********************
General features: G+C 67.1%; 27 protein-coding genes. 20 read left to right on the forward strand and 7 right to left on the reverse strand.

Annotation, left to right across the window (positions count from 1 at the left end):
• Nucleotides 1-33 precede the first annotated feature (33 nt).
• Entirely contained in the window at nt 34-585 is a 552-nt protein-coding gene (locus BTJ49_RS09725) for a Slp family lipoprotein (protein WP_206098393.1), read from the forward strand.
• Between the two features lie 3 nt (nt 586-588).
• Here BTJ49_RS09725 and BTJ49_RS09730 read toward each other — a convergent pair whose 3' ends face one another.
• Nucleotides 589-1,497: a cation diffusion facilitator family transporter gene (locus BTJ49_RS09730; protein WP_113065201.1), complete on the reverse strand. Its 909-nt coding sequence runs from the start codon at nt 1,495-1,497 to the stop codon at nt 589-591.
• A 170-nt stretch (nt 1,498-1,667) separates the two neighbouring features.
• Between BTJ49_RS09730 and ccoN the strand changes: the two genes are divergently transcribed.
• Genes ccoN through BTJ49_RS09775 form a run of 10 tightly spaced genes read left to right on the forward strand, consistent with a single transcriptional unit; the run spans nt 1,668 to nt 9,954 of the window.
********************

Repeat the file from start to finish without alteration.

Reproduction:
General features: G+C 67.1%; 27 protein-coding genes. 20 read left to right on the forward strand and 7 right to left on the reverse strand.

Annotation, left to right across the window (positions count from 1 at the left end):
• Nucleotides 1-33 precede the first annotated feature (33 nt).
• Entirely contained in the window at nt 34-585 is a 552-nt protein-coding gene (locus BTJ49_RS09725) for a Slp family lipoprotein (protein WP_206098393.1), read from the forward strand.
• Between the two features lie 3 nt (nt 586-588).
• Here BTJ49_RS09725 and BTJ49_RS09730 read toward each other — a convergent pair whose 3' ends face one another.
• Nucleotides 589-1,497: a cation diffusion facilitator family transporter gene (locus BTJ49_RS09730; protein WP_113065201.1), complete on the reverse strand. Its 909-nt coding sequence runs from the start codon at nt 1,495-1,497 to the stop codon at nt 589-591.
• A 170-nt stretch (nt 1,498-1,667) separates the two neighbouring features.
• Between BTJ49_RS09730 and ccoN the strand changes: the two genes are divergently transcribed.
• Genes ccoN through BTJ49_RS09775 form a run of 10 tightly spaced genes read left to right on the forward strand, consistent with a single transcriptional unit; the run spans nt 1,668 to nt 9,954 of the window.